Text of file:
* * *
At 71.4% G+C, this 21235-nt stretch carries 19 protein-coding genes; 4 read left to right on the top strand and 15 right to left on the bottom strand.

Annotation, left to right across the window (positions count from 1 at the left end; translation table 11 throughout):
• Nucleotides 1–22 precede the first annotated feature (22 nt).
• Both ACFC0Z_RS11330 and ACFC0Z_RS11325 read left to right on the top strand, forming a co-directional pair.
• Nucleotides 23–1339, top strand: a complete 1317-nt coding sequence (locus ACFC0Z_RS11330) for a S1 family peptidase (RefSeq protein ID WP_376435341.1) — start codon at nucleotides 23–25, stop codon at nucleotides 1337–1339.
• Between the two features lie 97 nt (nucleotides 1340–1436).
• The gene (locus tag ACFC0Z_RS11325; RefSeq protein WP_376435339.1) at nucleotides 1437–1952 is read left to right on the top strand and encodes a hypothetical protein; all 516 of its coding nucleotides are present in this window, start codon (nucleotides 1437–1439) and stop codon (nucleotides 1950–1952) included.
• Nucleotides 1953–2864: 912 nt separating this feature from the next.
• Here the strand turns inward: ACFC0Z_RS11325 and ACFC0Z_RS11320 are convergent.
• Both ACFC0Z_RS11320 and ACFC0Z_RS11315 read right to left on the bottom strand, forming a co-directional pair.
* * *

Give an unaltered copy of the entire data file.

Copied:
At 71.4% G+C, this 21235-nt stretch carries 19 protein-coding genes; 4 read left to right on the top strand and 15 right to left on the bottom strand.

Annotation, left to right across the window (positions count from 1 at the left end; translation table 11 throughout):
• Nucleotides 1–22 precede the first annotated feature (22 nt).
• Both ACFC0Z_RS11330 and ACFC0Z_RS11325 read left to right on the top strand, forming a co-directional pair.
• Nucleotides 23–1339, top strand: a complete 1317-nt coding sequence (locus ACFC0Z_RS11330) for a S1 family peptidase (RefSeq protein ID WP_376435341.1) — start codon at nucleotides 23–25, stop codon at nucleotides 1337–1339.
• Between the two features lie 97 nt (nucleotides 1340–1436).
• The gene (locus tag ACFC0Z_RS11325; RefSeq protein WP_376435339.1) at nucleotides 1437–1952 is read left to right on the top strand and encodes a hypothetical protein; all 516 of its coding nucleotides are present in this window, start codon (nucleotides 1437–1439) and stop codon (nucleotides 1950–1952) included.
• Nucleotides 1953–2864: 912 nt separating this feature from the next.
• Here the strand turns inward: ACFC0Z_RS11325 and ACFC0Z_RS11320 are convergent.
• Both ACFC0Z_RS11320 and ACFC0Z_RS11315 read right to left on the bottom strand, forming a co-directional pair.